The A$10.9m ($7.4m) Agricultural Product Development Research Consortium, based at Adelaide University, was formed a year ago, but has now been given the green light to develop molecules from produce that cannot be sold to supermarkets that can be used commercially at scale, according to its lead investigator, Vincent Bulone.
Dr Bulone, a professor of glycomics at the university’s School of Agriculture, Food and Wine, will co-ordinate a team of 15-20 academics and 18 commercial and research partners in an initiative that is heavily funded by the South Australian state government. Following a year of legal legwork, the consortium launched on October 22.
His team will investigate a number of processes to repurpose agricultural waste for a range of industries. On the anvil will be ultraviolet-protective molecules that can be used as sunscreen by modifying different polymers with UV absorbing materials. The work stems from a study Dr Bulone published in 2015 that used chitosans extracted from shrimp shells and crabs.
“But there is also chitosan in mushrooms, and this is what we will use in the consortium, as well as cellulose. This is because chitosan from mushrooms and cellulose is a plant carbohydrate, therefore we are not using animals which will probably have a negative impact on the marketing of the product,” he said.
“It’s always easier to market something from plants than from animals when it is for human use. We are looking for alternative sources of polymers that we can modify in a certain way, as what we did from chitins and chitosans a few years back.”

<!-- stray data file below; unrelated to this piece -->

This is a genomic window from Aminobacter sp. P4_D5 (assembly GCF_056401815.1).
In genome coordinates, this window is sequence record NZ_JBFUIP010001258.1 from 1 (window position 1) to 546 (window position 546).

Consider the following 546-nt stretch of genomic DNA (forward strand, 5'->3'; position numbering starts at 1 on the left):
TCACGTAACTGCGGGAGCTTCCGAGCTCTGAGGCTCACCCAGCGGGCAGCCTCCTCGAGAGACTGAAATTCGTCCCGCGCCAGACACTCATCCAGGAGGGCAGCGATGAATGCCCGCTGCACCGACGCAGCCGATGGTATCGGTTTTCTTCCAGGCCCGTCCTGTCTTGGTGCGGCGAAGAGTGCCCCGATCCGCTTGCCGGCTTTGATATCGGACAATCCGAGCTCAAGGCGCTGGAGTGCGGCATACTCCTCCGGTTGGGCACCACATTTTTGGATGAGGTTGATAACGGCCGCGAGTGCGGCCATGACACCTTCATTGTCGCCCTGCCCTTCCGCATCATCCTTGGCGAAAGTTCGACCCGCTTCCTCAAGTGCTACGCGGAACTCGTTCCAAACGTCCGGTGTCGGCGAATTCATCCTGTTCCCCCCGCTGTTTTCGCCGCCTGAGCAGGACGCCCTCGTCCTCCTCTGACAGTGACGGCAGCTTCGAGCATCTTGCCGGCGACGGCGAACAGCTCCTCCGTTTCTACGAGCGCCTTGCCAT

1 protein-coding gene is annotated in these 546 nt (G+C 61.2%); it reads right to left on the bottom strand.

Anthocyanins for cosmetics
Work will also begin on anthocyanins from various crops, including apples, cherries and berries. These will have a number of applications, from food colourants to cosmetics uses due to their antioxidant and antimicrobial properties.
“We have in the project quite a strong focus on the discovery of different bioactives, which we will separate and extract, determine their properties and hopefully be able to develop new products from these new molecules,” Dr Bulone added.
A well-funded initiative that draws on the expertise of local and international commercial and academic partners would be a dream for any research team and university finance departments. The consortium also aims to make a lot of farmers happy in Australia’s breadbasket state, which is known for the crops it grows, as well as the unused produce it wastes.
Growers are stretched in terms of the margins they make simply because the quality supermarkets demand is extremely stringent. As a result, the volume of the biomass they harvest that does not go to retailers continues to increase.
Instead, it goes to low-value products like animal feed and in some circumstances farmers will burn it or have to pay to have it removed from the farm. The aim of the consortium is to convert as close as possible to all the waste materials into value-added products.
“It is very important for farmers that we try to add value to this biomass, and the best way to do this is to derive from a single crop as many products as possible by doing sequential extraction of as many molecules as possible, and exploit each of these molecules for a multitude of products,” said Dr Bulone.